3. anothercynic Silver badge

            Ummm, Tim 99...

            ... no. The DLR has *always* been automated. The 'human in charge' can't stop or control the train either... they contact control who deal with the train. They can override the doors at most. The rest is *all* run from the DLR control centre.

            1. ChrisC

              Re: Ummm, Tim 99...

              Nope. At the front of every DLR carriage, tucked away under a locked cover, is a set of manual controls which can be used if required - see https://en.wikipedia.org/wiki/Docklands_Light_Railway_rolling_stock#Passenger_stock_overview

              1. Mike Pellatt

                Re: Ummm, Tim 99...

                Used under very close supervision, though. Here's an original training video. Complete with Ford Transit being driven like a shot from The Sweeney :-)

                https://www.youtube.com/watch?v=6BMop6GA2iI

                1. Anonymous Coward
                  Anonymous Coward

                  Re: DLR video

                  Gosh, that’s cutting edge 1980s technology on show there! Lots of mechanical levers, buttons and lockout wire clips, and an almost Apollo programme like set of operating procedures! I can’t imagine that the mainline railway is quite as complicated as that when a train needs to be shunted out of the way?

        2. Knoydart

          The "robots" in New Zealand are basically remote controlled shunters with the operator riding on either on the footplate of said shunter, walking alongside the wagons or in visual range of the train. Not that remote when compared to those trains across the ditch. Think of an oversized RC car but on steel wheels and tracks.

      3. Oengus Silver badge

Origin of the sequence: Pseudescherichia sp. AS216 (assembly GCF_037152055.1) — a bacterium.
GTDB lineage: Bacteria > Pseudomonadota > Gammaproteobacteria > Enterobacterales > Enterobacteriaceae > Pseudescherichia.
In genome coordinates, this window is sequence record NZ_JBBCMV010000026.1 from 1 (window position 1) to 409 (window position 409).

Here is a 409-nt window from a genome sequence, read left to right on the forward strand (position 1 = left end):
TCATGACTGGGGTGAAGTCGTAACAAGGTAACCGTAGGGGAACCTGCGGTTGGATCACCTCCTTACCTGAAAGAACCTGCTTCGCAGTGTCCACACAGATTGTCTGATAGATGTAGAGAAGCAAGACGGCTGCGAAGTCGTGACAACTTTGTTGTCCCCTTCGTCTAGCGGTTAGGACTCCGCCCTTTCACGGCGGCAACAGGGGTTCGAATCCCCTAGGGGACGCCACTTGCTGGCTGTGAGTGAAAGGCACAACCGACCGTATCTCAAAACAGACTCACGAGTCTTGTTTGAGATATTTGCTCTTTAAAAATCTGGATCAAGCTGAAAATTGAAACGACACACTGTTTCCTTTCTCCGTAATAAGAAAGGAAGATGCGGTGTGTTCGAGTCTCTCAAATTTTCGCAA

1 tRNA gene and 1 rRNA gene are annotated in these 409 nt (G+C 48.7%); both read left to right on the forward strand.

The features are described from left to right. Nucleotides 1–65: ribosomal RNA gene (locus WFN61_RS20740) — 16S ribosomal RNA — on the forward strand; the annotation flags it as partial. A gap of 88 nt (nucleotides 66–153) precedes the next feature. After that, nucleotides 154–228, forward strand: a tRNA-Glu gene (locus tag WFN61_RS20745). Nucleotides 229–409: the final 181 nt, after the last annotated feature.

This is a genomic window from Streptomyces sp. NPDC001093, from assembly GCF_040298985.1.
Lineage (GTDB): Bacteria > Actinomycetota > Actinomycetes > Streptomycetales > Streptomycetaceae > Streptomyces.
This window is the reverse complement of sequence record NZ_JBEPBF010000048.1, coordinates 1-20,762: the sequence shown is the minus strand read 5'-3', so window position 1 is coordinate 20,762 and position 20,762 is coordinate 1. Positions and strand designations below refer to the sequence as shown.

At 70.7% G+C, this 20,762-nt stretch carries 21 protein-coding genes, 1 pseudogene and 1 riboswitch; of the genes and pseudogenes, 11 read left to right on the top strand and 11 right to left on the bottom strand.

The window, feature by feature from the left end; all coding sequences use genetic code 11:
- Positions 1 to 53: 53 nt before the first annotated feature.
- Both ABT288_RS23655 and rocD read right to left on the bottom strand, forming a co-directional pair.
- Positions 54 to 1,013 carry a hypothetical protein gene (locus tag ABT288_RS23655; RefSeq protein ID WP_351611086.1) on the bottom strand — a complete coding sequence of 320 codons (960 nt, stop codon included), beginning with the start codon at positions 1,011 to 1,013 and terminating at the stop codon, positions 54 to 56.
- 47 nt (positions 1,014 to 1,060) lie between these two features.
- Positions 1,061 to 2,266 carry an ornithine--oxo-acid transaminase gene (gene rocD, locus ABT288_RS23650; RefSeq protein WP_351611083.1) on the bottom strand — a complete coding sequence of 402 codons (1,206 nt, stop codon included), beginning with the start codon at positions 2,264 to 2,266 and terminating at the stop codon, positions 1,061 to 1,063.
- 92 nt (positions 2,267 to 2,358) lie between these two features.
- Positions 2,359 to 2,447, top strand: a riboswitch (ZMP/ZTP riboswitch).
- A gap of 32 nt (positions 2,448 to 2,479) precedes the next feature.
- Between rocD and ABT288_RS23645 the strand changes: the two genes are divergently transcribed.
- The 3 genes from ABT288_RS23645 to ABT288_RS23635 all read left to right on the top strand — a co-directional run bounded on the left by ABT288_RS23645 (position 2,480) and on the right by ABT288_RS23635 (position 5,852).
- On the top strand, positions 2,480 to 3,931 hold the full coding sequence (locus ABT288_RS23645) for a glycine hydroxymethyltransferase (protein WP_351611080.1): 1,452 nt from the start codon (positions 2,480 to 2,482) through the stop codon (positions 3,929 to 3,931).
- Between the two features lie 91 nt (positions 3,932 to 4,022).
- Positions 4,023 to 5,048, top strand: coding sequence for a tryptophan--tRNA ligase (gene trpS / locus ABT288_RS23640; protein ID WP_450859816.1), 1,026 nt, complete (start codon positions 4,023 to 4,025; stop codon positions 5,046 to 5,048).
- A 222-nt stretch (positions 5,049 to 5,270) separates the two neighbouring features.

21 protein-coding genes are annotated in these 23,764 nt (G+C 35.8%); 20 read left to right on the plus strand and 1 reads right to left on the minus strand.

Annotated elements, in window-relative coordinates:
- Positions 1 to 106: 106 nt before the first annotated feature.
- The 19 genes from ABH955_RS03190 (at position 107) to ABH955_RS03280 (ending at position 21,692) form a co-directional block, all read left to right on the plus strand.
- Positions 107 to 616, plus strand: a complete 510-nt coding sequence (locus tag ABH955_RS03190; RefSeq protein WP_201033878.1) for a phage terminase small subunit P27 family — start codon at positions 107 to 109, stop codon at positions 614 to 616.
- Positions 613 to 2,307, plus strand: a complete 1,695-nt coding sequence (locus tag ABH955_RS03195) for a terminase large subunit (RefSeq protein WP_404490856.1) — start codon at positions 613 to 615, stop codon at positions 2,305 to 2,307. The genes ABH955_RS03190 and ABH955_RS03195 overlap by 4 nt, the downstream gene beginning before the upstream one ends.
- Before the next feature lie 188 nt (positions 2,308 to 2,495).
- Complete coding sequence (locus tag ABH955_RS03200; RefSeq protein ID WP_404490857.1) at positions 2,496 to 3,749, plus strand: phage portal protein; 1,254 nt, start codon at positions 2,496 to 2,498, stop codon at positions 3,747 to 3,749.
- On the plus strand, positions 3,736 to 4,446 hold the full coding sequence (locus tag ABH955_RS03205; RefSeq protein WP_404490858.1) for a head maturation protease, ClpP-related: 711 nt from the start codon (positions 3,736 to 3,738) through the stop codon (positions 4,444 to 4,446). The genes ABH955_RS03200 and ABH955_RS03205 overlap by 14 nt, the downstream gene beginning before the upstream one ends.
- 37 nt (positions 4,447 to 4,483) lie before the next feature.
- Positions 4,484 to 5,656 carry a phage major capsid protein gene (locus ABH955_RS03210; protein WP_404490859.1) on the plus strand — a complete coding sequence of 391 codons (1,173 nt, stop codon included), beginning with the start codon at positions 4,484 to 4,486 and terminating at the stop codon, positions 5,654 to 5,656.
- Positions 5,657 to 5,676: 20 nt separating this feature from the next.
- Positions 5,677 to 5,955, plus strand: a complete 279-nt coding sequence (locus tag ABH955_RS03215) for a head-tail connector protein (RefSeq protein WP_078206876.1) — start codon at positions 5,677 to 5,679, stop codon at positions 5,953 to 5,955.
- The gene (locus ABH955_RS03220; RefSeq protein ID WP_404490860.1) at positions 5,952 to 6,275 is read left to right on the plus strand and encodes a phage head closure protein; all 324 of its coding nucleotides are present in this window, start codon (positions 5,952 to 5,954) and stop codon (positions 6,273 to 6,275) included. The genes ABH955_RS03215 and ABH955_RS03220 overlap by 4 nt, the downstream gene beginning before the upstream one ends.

As long as you can keep kangaroos and people with earbuds off the tracks.....

        Kangaroos are generally smart enough to avoid the trains. "People with earbuds"... if they are anywhere near these train tracks they are so lost they will die from their "stupidity" long before they can get back to civilization.

        1. Tim99 Silver badge

          "Kangaroos are generally smart enough to avoid the trains"

          By the number I see dead on the side of the road around here they don't seem to be smart enough to avoid road traffic. I have seen one grazing at the side of the road and then, just as I was within a few metres, it moved across the road in front of me. ABS brakes and luck helped avoid a collision.

          1. Phil Kingston Silver badge

            Yep, they're daft buggers. Always seem to run towards the car/bike/train that's scaring them. Had one smack into the passenger door of the ute on Saturday. Made a helluva thump.

            1. Ray Foulkes

              Darwin at work

              Another 10,000 years and kangaroos may be driving the trains...

          2. Stevie Silver badge

            "Kangaroos are generally smart enough to avoid the trains"

            Worrabout that stupid kangaroo that "E's a grumpy snake" Steve the Crocodile Whisperer pulled out of a flooded cable culvert? Two hours of human effort vs uncooperative kangaroo in a World Gone Mad, kangaroo free for two seconds, jumped right back down the hole.

            Stupid doesn't begin to plumb the depths here.

      4. collinsl

        Well, for a given value of remote - in yards it's normally a guy with a remote controller walking around next to the train. It gives them better visibility and they can do away with some of the ground-based marshallers because the driver can see what they are doing better.